The PCA and admixture estimate are perfectly consistent. The Siddis are more African than not, but, they are clearly admixed with the Indian populations. To obtain more fine-grained understanding the authors also looked at uniparental lineages. Note the striking discordance between maternal mtDNA and paternal Y ancestral estimates. And more curiously, note the far closer value using the autosomal estimates, a proxy for total ancestry, and the paternal lineage quanta. I think there’s a rather good explanation for what’s going on: the transport of slaves from Africa was strongly male-biased. These African-born males assimilated into the native Afro-Indian community, which had a strong local Indian component in the early years via women who had married in. But once a significant Siddi community had developed it assimilated new arrivals, who were male, and beefed up the African quanta of autosomal and Y chromosomal ancestry, but not the mtDNA. Like Argentina the matriline of the Siddis is a shadow of the initial generations, when the boundaries between the Afro-Indians and locals were more permeable.
And that initial generation is likely to have been somewhat recent, as the authors estimate that the average date of admixture was ~8 generations before the present, with a standard error of 1 generation. This comes rather close to falsifying the proposition that the Siddis derive in the main from the first generations of Indo-Islamic arrivals. Rather, the Siddis seem more likely to date to the Indian ocean trade in human beings which post-dates the arrival of the Portuguese, as suggested in their oral history. It is important to remember that Omani Arabs and others were also involved in this trade, but the Portuguese were during the 16th and 18th centuries uniquely placed to transport Africans from their East African strong-points to the fortifications on the west coast of India.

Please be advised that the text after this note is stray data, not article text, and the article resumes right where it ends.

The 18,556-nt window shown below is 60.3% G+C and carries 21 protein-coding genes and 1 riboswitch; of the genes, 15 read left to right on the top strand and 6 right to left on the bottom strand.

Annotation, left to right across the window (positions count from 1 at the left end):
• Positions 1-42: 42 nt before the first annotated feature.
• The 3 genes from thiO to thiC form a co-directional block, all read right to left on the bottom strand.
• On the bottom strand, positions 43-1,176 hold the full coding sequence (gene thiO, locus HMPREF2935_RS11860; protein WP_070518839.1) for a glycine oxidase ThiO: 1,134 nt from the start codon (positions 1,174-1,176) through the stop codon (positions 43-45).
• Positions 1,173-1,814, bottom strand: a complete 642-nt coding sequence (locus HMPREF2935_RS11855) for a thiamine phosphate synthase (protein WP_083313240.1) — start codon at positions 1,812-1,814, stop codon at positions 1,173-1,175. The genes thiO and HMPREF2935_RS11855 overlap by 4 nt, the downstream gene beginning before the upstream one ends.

The manner in which they estimated this admixture event is rather straightforward. Geographically distinct populations have their own unique genetic variants. If you take two individuals from very distinct populations, they pass a single strand out of the two they carry (granting recombination’s confounding of the two parental strands). That means that the offspring are going to have two homologous chromosomes which are reflective of very different ancestral histories. To give a concrete example, if someone had an Indian parent and an African parent, then one of their DNA strands would have a sequence of genetic variants extremely associated with the ancestry of the parent from which that DNA strand was passed. That is why first generation mixed-race individuals have very high rates of heterozygosity and few runs of homozygosity; their paired strands are very unlikely to have recent common ancestry.
This also implies that in a first generation population of mixed-race individuals you’ll see a whole lot of linkage disequilibrium (LD). This means that markers x, y, and z, associated with population 1, are going to be likely found on the same DNA strands, while markers a, b, and c, associated with population 2, are going to be find on other DNA strands. Therefore, you’ll get long haplotypes, sets of distinctive markers across genes, indicative of the shared demographic history of the two parent populations.